I couldn’t believe it when my alarm went off the next morning around 6am. I shared a room with Jon and Duncan. Between their snoring, it sounded like I was in the middle of bustling lumber mill. A few hours into that, I got the brilliant idea to seek refuge in the closet. I managed to get maybe a collective two hours of sleep there. Like I said, I couldn’t believe it when my alarm went off. But the road was calling, and we had about an hour drive to Zion National Park.
Yes, I was exhausted, delirious, and maybe as cold as I’d ever been, but that was all fine once we started walking through the park. It’d be hard to fix your mind on anything else other than the natural splendor you’re entirely surrounded by. We hiked in the shadows of towering cliff walls, walked under falling water, spotted a few deer, and explored long enough to see a frozen day turn warm. With that, meant it was time to be hitting the road and moving on to our next stay.
Every day we’d spent on the road traveling to these parks, we were also working our way towards our final destination. Somewhere to cut loose, throw caution to the wind, and wake up whenever the hell we wanted. Had to be no where other than Las Vegas. It was a bachelor party after all.
We pulled into the Cosmopolitan on the strip by late afternoon, showered, and got to business. Jason and his groomsmen stayed in a huge suite, large enough that it had its own network of hallways in it. We all got together there and kicked things off right. Jason gave a speech from the heart, and we raised our glasses to him. We surprised him with some shirts we had made to walk around and look like fools in. He has his Captain’s License so it seemed right to superimpose his face on Cap’n Crunch’s body.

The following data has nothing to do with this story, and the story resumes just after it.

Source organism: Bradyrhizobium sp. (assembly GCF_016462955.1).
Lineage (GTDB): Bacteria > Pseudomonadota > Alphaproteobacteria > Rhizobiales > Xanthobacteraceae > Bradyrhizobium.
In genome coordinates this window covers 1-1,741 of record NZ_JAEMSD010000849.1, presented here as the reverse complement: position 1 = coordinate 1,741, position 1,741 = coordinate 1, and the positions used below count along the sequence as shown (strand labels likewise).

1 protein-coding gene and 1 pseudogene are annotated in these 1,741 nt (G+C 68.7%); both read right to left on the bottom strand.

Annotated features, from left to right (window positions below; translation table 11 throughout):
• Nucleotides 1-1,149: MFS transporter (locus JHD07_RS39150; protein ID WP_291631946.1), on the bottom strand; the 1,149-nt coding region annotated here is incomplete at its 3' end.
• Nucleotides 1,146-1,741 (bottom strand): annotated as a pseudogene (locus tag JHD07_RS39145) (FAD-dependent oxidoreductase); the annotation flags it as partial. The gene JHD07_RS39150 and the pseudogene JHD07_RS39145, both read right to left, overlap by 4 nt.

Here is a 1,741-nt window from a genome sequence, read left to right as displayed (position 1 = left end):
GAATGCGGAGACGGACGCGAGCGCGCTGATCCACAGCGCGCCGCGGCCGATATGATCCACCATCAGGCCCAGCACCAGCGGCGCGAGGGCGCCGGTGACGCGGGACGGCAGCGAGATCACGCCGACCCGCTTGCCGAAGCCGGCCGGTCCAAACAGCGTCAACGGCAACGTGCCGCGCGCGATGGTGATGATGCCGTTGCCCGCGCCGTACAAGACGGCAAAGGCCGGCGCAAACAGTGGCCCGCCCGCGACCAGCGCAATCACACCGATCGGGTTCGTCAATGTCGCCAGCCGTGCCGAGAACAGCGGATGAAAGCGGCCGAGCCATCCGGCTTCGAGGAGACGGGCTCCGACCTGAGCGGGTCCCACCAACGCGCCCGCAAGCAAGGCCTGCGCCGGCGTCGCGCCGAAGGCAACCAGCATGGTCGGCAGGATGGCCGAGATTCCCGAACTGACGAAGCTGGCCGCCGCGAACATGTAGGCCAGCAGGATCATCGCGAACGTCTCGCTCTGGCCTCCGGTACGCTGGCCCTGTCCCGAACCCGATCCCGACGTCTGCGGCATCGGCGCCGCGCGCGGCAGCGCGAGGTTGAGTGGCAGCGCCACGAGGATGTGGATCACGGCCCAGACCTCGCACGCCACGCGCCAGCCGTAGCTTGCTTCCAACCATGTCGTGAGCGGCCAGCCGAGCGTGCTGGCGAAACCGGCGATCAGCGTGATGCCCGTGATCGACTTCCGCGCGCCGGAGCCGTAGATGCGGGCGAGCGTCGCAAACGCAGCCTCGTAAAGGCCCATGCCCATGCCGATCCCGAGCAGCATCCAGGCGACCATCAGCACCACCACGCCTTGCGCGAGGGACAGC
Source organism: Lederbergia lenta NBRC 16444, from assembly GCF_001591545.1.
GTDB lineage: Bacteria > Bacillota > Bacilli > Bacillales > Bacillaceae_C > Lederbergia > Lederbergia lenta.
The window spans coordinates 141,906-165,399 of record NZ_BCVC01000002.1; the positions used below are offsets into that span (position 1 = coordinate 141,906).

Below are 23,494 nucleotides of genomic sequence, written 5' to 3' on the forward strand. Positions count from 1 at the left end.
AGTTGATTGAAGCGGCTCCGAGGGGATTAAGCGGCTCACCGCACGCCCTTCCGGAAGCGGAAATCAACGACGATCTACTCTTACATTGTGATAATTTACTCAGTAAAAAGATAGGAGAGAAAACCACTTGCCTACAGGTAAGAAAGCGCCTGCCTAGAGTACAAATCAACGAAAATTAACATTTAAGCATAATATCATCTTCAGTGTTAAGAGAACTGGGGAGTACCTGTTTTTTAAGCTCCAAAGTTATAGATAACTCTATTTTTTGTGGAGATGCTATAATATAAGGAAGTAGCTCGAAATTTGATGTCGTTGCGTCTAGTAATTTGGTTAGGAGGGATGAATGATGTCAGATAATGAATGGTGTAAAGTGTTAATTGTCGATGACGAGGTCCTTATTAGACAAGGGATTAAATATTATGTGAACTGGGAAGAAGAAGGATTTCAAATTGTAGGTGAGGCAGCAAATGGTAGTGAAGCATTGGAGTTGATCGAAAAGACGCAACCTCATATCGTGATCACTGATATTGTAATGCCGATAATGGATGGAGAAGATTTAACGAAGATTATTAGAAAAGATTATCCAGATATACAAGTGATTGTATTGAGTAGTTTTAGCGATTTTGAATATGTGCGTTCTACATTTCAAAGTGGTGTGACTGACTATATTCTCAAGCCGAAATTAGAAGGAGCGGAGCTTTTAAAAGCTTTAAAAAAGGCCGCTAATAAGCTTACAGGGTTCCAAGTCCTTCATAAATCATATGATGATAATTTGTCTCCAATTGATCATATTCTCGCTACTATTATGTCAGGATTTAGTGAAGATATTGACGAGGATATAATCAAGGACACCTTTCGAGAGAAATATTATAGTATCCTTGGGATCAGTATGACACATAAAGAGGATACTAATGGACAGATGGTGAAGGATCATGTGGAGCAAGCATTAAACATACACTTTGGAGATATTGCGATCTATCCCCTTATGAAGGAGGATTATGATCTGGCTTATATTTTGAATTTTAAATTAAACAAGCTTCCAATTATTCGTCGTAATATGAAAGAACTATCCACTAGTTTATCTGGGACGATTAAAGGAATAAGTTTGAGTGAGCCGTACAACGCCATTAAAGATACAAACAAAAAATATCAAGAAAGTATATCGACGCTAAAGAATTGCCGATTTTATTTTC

Our first night in Vegas, I told myself I’d be in bed by before midnight, hoping to pay back some of the debt I was starting to owe my body. It was a nice thought, but I ended up being out till 8:30am. Drinks were flowing, dice were rolling, and cards were turning. I got to teach Jason how to play craps, and he fell in love with the game. The sleep depravation was really a small price to pay considering Jason is usually the guy teaching me something.
I paid the price the next morning of course, or more accurately the next afternoon. It was our last night though, and the dice weren’t going to roll themselves. Everyone spent the day scattered to their games and vices of choice but we all regrouped in the suite for a drink and a surprise I didn’t even see coming. Drew got a legitimate magician to come up to our suite and perform. I’m a logical person, but I just can’t explain some the things I witnessed that man do there. We were all just shy of losing our minds watching it all. Someone actually left the room because it was too much for him. Funny, but really gives you an idea of just how damn good this guy was.
With us all on the verge of a mental meltdown after witnessing what seemed to be actual magic, we headed down to Momofuku for our last dinner together. It was here that Jason’s dad Andy gave a speech that had a rowdy group of mostly drunk men, silent and hanging on every word he spoke. Jason also took the time here to walk around the table and personally thank each and every one of us for being there and for being in his life. All the while we were moving through a full course dinner, and an open bar of specialty cocktails. Everything was insanely delicious, and served as one hell of a base for the rest of a night which we spent doing all the things one does in Las Vegas.
After 4 nights, our adventure came to a close. One by one, we each headed back to our own cities, scattered across the country. Tired, hungover, and smiling.